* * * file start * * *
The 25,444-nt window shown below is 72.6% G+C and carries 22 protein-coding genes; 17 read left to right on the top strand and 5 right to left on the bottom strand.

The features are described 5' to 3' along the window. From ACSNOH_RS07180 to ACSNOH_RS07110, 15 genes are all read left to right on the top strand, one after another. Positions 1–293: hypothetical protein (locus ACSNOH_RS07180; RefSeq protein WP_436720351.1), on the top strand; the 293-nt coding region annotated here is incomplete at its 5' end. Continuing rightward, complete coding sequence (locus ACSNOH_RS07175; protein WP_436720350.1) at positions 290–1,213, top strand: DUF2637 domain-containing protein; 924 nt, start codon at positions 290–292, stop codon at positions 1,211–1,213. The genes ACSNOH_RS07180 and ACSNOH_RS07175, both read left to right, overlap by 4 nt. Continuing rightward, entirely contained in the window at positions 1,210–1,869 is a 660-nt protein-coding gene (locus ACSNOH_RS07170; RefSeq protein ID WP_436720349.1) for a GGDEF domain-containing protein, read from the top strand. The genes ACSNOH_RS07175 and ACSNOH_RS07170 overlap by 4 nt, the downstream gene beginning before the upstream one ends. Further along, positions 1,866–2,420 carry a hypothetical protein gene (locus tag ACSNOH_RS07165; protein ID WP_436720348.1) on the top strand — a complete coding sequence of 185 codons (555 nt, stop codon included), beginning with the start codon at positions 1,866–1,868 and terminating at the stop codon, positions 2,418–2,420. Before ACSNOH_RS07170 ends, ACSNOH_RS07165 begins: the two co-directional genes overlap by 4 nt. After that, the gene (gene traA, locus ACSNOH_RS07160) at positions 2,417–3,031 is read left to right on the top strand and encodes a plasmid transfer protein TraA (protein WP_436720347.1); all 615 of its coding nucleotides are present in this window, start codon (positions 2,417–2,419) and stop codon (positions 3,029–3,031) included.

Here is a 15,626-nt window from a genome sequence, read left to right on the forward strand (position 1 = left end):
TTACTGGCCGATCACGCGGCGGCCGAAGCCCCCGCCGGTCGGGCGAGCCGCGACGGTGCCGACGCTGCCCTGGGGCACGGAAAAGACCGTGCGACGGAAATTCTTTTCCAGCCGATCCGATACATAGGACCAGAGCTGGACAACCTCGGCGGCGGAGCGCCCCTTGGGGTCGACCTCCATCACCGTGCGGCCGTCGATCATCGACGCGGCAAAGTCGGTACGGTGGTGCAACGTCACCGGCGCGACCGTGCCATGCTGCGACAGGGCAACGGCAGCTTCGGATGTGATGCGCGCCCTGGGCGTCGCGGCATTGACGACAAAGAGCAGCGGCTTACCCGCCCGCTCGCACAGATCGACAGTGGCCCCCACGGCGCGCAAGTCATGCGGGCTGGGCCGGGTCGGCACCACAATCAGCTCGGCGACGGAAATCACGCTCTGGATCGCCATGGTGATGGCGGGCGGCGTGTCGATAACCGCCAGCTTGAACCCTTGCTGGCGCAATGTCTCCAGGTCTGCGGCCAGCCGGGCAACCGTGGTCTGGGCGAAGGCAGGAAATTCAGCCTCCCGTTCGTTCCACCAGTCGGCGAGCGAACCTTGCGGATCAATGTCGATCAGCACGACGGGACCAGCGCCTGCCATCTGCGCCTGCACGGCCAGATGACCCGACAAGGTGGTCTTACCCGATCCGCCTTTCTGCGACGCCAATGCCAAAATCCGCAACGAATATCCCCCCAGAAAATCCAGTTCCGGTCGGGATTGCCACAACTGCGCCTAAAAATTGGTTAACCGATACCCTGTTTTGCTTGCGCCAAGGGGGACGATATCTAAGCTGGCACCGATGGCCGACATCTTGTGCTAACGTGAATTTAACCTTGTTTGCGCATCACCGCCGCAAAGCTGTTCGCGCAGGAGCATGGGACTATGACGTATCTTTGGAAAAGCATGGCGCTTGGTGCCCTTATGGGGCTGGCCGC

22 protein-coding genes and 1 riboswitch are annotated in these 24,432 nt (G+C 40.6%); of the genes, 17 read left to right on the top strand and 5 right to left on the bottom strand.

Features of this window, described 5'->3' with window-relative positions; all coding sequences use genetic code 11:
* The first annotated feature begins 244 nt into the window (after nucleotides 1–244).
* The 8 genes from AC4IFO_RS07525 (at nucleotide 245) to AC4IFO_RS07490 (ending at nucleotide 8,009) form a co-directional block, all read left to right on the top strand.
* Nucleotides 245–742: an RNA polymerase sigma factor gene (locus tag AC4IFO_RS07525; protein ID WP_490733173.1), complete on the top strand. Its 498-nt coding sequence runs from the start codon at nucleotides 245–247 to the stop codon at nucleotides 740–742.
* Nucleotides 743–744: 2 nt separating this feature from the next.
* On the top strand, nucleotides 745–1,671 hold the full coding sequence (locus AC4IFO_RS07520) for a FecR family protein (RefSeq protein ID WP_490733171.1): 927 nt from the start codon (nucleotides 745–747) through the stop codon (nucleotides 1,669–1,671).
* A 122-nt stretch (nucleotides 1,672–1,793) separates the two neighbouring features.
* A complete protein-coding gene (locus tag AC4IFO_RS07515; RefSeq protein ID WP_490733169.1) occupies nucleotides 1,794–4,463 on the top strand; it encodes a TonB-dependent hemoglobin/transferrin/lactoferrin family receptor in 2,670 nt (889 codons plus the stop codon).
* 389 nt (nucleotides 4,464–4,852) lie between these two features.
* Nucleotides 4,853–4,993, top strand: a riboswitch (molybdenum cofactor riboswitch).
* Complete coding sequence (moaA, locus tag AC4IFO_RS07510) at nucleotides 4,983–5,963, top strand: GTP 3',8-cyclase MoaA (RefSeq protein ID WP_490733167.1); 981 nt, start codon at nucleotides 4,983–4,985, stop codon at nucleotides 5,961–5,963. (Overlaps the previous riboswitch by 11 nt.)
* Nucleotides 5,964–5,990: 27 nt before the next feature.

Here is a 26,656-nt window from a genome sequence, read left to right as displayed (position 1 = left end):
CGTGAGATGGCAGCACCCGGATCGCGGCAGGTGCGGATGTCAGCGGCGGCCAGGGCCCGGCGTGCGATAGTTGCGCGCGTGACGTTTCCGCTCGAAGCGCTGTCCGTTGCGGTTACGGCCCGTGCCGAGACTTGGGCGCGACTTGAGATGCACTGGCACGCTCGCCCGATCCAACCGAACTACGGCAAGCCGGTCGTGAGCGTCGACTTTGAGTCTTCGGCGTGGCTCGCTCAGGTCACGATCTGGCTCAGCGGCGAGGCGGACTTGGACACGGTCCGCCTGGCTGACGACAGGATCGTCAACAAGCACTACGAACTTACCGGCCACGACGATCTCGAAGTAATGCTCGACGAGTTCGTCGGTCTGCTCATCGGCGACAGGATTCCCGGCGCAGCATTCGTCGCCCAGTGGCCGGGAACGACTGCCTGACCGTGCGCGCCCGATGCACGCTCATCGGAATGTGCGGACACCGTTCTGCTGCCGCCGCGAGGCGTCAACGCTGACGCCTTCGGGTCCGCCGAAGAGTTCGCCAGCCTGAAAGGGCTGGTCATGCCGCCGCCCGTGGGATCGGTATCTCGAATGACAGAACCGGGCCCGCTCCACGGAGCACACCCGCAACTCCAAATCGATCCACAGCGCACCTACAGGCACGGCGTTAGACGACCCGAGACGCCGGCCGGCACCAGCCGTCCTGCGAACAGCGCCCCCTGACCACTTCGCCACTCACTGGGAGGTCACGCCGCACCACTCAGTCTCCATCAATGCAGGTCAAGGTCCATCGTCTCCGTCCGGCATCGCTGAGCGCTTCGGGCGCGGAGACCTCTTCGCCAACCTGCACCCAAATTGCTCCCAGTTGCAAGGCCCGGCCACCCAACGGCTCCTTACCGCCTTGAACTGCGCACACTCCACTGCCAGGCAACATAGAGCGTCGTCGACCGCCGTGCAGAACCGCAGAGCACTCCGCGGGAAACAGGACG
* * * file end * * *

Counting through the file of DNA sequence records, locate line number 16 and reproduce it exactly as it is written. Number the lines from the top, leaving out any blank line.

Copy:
* Complete coding sequence (moaA, locus tag AC4IFO_RS07510) at nucleotides 4,983–5,963, top strand: GTP 3',8-cyclase MoaA (RefSeq protein ID WP_490733167.1); 981 nt, start codon at nucleotides 4,983–4,985, stop codon at nucleotides 5,961–5,963. (Overlaps the previous riboswitch by 11 nt.)